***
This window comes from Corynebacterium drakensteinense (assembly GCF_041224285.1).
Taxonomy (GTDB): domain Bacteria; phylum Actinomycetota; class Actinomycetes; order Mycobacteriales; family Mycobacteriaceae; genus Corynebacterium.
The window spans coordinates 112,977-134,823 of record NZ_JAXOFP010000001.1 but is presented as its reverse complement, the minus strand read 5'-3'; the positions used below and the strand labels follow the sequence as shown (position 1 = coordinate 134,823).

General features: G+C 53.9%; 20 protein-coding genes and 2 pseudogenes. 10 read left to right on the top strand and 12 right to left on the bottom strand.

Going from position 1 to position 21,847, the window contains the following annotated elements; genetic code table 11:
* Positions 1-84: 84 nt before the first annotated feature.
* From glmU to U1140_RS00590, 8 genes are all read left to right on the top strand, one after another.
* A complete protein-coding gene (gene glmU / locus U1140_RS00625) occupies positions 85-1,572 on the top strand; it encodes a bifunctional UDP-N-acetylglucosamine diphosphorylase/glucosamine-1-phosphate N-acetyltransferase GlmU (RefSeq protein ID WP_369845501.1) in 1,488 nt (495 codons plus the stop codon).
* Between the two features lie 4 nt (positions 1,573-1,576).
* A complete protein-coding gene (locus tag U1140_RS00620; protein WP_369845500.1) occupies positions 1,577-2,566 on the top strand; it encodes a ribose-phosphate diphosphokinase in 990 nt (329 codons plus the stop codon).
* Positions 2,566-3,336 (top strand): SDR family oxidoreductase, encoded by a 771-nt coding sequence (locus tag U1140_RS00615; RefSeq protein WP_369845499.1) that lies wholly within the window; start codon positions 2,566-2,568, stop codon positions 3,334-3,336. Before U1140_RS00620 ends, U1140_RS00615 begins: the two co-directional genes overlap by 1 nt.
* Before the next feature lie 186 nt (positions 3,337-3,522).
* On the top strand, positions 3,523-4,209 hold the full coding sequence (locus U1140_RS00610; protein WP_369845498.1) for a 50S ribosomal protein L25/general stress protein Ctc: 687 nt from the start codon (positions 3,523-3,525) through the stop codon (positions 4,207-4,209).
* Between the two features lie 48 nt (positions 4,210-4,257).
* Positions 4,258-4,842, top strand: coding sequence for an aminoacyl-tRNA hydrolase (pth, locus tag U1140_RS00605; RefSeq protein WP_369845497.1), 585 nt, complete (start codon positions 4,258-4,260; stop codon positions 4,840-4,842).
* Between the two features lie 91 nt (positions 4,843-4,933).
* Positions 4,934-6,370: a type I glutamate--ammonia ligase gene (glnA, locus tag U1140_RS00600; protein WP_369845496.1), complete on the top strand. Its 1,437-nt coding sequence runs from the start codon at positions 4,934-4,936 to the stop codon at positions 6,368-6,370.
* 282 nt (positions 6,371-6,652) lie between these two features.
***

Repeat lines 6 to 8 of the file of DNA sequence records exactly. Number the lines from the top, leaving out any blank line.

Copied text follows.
* Positions 1-84: 84 nt before the first annotated feature.
* From glmU to U1140_RS00590, 8 genes are all read left to right on the top strand, one after another.
* A complete protein-coding gene (gene glmU / locus U1140_RS00625) occupies positions 85-1,572 on the top strand; it encodes a bifunctional UDP-N-acetylglucosamine diphosphorylase/glucosamine-1-phosphate N-acetyltransferase GlmU (RefSeq protein ID WP_369845501.1) in 1,488 nt (495 codons plus the stop codon).